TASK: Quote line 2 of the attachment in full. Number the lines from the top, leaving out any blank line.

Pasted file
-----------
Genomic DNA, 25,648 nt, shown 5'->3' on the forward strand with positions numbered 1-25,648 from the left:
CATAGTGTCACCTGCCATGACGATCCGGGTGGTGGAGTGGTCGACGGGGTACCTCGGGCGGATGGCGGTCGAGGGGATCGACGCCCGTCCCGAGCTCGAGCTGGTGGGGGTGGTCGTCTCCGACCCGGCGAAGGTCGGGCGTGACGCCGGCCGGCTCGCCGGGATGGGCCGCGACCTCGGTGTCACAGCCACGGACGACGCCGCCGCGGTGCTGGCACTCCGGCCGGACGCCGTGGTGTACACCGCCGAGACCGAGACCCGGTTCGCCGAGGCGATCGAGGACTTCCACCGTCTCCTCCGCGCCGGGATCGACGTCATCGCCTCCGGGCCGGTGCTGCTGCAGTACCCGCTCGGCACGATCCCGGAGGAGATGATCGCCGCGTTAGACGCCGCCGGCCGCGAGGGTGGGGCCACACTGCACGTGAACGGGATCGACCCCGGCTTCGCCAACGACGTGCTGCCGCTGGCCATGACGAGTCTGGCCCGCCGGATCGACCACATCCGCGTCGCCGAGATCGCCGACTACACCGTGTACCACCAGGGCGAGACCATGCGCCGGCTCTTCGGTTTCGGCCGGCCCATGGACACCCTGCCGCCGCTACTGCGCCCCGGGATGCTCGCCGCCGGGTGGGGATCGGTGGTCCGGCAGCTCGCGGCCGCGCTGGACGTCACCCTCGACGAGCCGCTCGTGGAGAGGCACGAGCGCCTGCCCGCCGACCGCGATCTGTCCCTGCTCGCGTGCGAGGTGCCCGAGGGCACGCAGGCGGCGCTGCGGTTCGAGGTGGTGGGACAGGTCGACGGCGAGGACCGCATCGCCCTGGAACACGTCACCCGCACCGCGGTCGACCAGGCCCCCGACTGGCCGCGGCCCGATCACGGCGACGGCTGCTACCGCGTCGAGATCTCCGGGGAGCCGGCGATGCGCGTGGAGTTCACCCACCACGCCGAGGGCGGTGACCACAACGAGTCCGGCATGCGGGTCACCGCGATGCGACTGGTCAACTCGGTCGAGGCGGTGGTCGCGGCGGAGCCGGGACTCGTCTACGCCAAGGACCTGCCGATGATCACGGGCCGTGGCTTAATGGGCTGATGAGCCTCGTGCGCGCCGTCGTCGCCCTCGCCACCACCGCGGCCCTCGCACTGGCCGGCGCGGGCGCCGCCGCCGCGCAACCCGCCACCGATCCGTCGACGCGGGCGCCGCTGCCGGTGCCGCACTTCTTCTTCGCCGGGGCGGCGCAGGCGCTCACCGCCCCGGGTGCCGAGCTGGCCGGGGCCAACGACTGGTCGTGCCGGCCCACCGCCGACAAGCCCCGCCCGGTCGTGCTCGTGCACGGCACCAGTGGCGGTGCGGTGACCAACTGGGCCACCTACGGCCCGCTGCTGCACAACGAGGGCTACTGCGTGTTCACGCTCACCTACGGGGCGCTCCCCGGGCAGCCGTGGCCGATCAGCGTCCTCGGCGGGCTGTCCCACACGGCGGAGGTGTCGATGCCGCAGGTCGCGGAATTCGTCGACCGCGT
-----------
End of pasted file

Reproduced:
CATAGTGTCACCTGCCATGACGATCCGGGTGGTGGAGTGGTCGACGGGGTACCTCGGGCGGATGGCGGTCGAGGGGATCGACGCCCGTCCCGAGCTCGAGCTGGTGGGGGTGGTCGTCTCCGACCCGGCGAAGGTCGGGCGTGACGCCGGCCGGCTCGCCGGGATGGGCCGCGACCTCGGTGTCACAGCCACGGACGACGCCGCCGCGGTGCTGGCACTCCGGCCGGACGCCGTGGTGTACACCGCCGAGACCGAGACCCGGTTCGCCGAGGCGATCGAGGACTTCCACCGTCTCCTCCGCGCCGGGATCGACGTCATCGCCTCCGGGCCGGTGCTGCTGCAGTACCCGCTCGGCACGATCCCGGAGGAGATGATCGCCGCGTTAGACGCCGCCGGCCGCGAGGGTGGGGCCACACTGCACGTGAACGGGATCGACCCCGGCTTCGCCAACGACGTGCTGCCGCTGGCCATGACGAGTCTGGCCCGCCGGATCGACCACATCCGCGTCGCCGAGATCGCCGACTACACCGTGTACCACCAGGGCGAGACCATGCGCCGGCTCTTCGGTTTCGGCCGGCCCATGGACACCCTGCCGCCGCTACTGCGCCCCGGGATGCTCGCCGCCGGGTGGGGATCGGTGGTCCGGCAGCTCGCGGCCGCGCTGGACGTCACCCTCGACGAGCCGCTCGTGGAGAGGCACGAGCGCCTGCCCGCCGACCGCGATCTGTCCCTGCTCGCGTGCGAGGTGCCCGAGGGCACGCAGGCGGCGCTGCGGTTCGAGGTGGTGGGACAGGTCGACGGCGAGGACCGCATCGCCCTGGAACACGTCACCCGCACCGCGGTCGACCAGGCCCCCGACTGGCCGCGGCCCGATCACGGCGACGGCTGCTACCGCGTCGAGATCTCCGGGGAGCCGGCGATGCGCGTGGAGTTCACCCACCACGCCGAGGGCGGTGACCACAACGAGTCCGGCATGCGGGTCACCGCGATGCGACTGGTCAACTCGGTCGAGGCGGTGGTCGCGGCGGAGCCGGGACTCGTCTACGCCAAGGACCTGCCGATGATCACGGGCCGTGGCTTAATGGGCTGATGAGCCTCGTGCGCGCCGTCGTCGCCCTCGCCACCACCGCGGCCCTCGCACTGGCCGGCGCGGGCGCCGCCGCCGCGCAACCCGCCACCGATCCGTCGACGCGGGCGCCGCTGCCGGTGCCGCACTTCTTCTTCGCCGGGGCGGCGCAGGCGCTCACCGCCCCGGGTGCCGAGCTGGCCGGGGCCAACGACTGGTCGTGCCGGCCCACCGCCGACAAGCCCCGCCCGGTCGTGCTCGTGCACGGCACCAGTGGCGGTGCGGTGACCAACTGGGCCACCTACGGCCCGCTGCTGCACAACGAGGGCTACTGCGTGTTCACGCTCACCTACGGGGCGCTCCCCGGGCAGCCGTGGCCGATCAGCGTCCTCGGCGGGCTGTCCCACACGGCGGAGGTGTCGATGCCGCAGGTCGCGGAATTCGTCGACCGCGT